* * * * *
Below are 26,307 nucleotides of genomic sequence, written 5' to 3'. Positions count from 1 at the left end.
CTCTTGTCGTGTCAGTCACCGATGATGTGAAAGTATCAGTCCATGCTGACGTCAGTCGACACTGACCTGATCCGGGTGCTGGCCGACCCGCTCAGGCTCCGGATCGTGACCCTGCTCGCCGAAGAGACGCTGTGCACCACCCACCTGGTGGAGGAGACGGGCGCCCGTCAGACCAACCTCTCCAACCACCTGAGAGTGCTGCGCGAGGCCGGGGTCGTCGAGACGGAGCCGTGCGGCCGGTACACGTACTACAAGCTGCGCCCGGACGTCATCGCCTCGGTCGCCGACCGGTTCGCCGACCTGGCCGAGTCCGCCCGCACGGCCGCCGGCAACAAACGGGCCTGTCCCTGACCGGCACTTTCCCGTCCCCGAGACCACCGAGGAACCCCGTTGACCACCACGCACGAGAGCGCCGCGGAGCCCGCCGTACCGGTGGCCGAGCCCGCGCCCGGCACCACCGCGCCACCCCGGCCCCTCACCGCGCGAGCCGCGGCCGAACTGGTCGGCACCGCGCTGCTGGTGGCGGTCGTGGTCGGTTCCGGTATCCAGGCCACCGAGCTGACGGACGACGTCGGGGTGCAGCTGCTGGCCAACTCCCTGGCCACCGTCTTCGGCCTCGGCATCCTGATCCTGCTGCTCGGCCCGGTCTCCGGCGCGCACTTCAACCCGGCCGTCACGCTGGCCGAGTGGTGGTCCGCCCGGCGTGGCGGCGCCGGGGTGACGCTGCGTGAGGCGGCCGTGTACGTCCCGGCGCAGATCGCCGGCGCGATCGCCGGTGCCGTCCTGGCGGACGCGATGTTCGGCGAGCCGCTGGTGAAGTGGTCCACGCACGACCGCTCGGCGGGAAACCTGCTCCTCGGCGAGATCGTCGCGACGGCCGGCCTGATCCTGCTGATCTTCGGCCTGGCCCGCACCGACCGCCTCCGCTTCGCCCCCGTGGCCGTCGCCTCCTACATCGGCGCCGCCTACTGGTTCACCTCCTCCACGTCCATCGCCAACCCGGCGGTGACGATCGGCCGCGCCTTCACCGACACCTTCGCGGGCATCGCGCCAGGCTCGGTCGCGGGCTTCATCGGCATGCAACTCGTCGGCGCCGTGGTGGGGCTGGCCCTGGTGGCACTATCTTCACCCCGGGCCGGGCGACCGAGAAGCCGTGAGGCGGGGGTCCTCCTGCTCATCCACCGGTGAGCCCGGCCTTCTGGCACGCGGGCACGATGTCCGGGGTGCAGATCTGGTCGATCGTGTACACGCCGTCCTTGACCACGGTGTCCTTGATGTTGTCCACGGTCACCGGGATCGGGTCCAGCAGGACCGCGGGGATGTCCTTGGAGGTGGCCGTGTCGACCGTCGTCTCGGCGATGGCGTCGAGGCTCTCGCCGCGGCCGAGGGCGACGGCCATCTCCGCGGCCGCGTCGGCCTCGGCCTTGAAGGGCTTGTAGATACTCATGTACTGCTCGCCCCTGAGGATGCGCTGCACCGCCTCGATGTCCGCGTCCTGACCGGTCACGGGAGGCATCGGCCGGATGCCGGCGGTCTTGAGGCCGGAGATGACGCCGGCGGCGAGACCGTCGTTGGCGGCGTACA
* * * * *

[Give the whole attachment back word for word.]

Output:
Below are 26,307 nucleotides of genomic sequence, written 5' to 3'. Positions count from 1 at the left end.
CTCTTGTCGTGTCAGTCACCGATGATGTGAAAGTATCAGTCCATGCTGACGTCAGTCGACACTGACCTGATCCGGGTGCTGGCCGACCCGCTCAGGCTCCGGATCGTGACCCTGCTCGCCGAAGAGACGCTGTGCACCACCCACCTGGTGGAGGAGACGGGCGCCCGTCAGACCAACCTCTCCAACCACCTGAGAGTGCTGCGCGAGGCCGGGGTCGTCGAGACGGAGCCGTGCGGCCGGTACACGTACTACAAGCTGCGCCCGGACGTCATCGCCTCGGTCGCCGACCGGTTCGCCGACCTGGCCGAGTCCGCCCGCACGGCCGCCGGCAACAAACGGGCCTGTCCCTGACCGGCACTTTCCCGTCCCCGAGACCACCGAGGAACCCCGTTGACCACCACGCACGAGAGCGCCGCGGAGCCCGCCGTACCGGTGGCCGAGCCCGCGCCCGGCACCACCGCGCCACCCCGGCCCCTCACCGCGCGAGCCGCGGCCGAACTGGTCGGCACCGCGCTGCTGGTGGCGGTCGTGGTCGGTTCCGGTATCCAGGCCACCGAGCTGACGGACGACGTCGGGGTGCAGCTGCTGGCCAACTCCCTGGCCACCGTCTTCGGCCTCGGCATCCTGATCCTGCTGCTCGGCCCGGTCTCCGGCGCGCACTTCAACCCGGCCGTCACGCTGGCCGAGTGGTGGTCCGCCCGGCGTGGCGGCGCCGGGGTGACGCTGCGTGAGGCGGCCGTGTACGTCCCGGCGCAGATCGCCGGCGCGATCGCCGGTGCCGTCCTGGCGGACGCGATGTTCGGCGAGCCGCTGGTGAAGTGGTCCACGCACGACCGCTCGGCGGGAAACCTGCTCCTCGGCGAGATCGTCGCGACGGCCGGCCTGATCCTGCTGATCTTCGGCCTGGCCCGCACCGACCGCCTCCGCTTCGCCCCCGTGGCCGTCGCCTCCTACATCGGCGCCGCCTACTGGTTCACCTCCTCCACGTCCATCGCCAACCCGGCGGTGACGATCGGCCGCGCCTTCACCGACACCTTCGCGGGCATCGCGCCAGGCTCGGTCGCGGGCTTCATCGGCATGCAACTCGTCGGCGCCGTGGTGGGGCTGGCCCTGGTGGCACTATCTTCACCCCGGGCCGGGCGACCGAGAAGCCGTGAGGCGGGGGTCCTCCTGCTCATCCACCGGTGAGCCCGGCCTTCTGGCACGCGGGCACGATGTCCGGGGTGCAGATCTGGTCGATCGTGTACACGCCGTCCTTGACCACGGTGTCCTTGATGTTGTCCACGGTCACCGGGATCGGGTCCAGCAGGACCGCGGGGATGTCCTTGGAGGTGGCCGTGTCGACCGTCGTCTCGGCGATGGCGTCGAGGCTCTCGCCGCGGCCGAGGGCGACGGCCATCTCCGCGGCCGCGTCGGCCTCGGCCTTGAAGGGCTTGTAGATACTCATGTACTGCTCGCCCCTGAGGATGCGCTGCACCGCCTCGATGTCCGCGTCCTGACCGGTCACGGGAGGCATCGGCCGGATGCCGGCGGTCTTGAGGCCGGAGATGACGCCGGCGGCGAGACCGTCGTTGGCGGCGTACA